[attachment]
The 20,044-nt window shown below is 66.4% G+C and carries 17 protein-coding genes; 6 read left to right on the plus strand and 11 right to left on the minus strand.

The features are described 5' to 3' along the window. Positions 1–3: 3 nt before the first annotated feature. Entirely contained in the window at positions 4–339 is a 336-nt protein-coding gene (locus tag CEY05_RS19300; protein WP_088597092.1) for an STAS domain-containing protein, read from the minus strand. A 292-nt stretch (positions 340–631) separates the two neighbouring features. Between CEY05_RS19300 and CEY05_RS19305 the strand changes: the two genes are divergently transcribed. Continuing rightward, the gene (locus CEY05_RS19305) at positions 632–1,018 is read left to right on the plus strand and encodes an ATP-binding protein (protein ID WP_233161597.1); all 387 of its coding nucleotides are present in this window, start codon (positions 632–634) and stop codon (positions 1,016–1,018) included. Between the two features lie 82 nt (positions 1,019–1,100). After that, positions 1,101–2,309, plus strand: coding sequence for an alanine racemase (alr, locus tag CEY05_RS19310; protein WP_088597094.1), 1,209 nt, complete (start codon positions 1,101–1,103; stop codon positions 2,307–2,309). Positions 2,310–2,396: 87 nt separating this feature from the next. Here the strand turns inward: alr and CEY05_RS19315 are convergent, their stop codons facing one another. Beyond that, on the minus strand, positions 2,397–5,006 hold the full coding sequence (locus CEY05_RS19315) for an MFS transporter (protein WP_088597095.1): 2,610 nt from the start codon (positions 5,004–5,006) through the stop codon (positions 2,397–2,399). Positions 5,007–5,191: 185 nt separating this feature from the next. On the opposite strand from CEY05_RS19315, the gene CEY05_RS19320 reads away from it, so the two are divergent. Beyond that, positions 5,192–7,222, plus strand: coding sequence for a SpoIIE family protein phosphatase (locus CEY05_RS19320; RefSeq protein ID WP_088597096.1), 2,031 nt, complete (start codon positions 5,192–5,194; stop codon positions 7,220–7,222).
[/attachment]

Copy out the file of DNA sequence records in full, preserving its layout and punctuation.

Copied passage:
The 20,044-nt window shown below is 66.4% G+C and carries 17 protein-coding genes; 6 read left to right on the plus strand and 11 right to left on the minus strand.

The features are described 5' to 3' along the window. Positions 1–3: 3 nt before the first annotated feature. Entirely contained in the window at positions 4–339 is a 336-nt protein-coding gene (locus tag CEY05_RS19300; protein WP_088597092.1) for an STAS domain-containing protein, read from the minus strand. A 292-nt stretch (positions 340–631) separates the two neighbouring features. Between CEY05_RS19300 and CEY05_RS19305 the strand changes: the two genes are divergently transcribed. Continuing rightward, the gene (locus CEY05_RS19305) at positions 632–1,018 is read left to right on the plus strand and encodes an ATP-binding protein (protein ID WP_233161597.1); all 387 of its coding nucleotides are present in this window, start codon (positions 632–634) and stop codon (positions 1,016–1,018) included. Between the two features lie 82 nt (positions 1,019–1,100). After that, positions 1,101–2,309, plus strand: coding sequence for an alanine racemase (alr, locus tag CEY05_RS19310; protein WP_088597094.1), 1,209 nt, complete (start codon positions 1,101–1,103; stop codon positions 2,307–2,309). Positions 2,310–2,396: 87 nt separating this feature from the next. Here the strand turns inward: alr and CEY05_RS19315 are convergent, their stop codons facing one another. Beyond that, on the minus strand, positions 2,397–5,006 hold the full coding sequence (locus CEY05_RS19315) for an MFS transporter (protein WP_088597095.1): 2,610 nt from the start codon (positions 5,004–5,006) through the stop codon (positions 2,397–2,399). Positions 5,007–5,191: 185 nt separating this feature from the next. On the opposite strand from CEY05_RS19315, the gene CEY05_RS19320 reads away from it, so the two are divergent. Beyond that, positions 5,192–7,222, plus strand: coding sequence for a SpoIIE family protein phosphatase (locus CEY05_RS19320; RefSeq protein ID WP_088597096.1), 2,031 nt, complete (start codon positions 5,192–5,194; stop codon positions 7,220–7,222).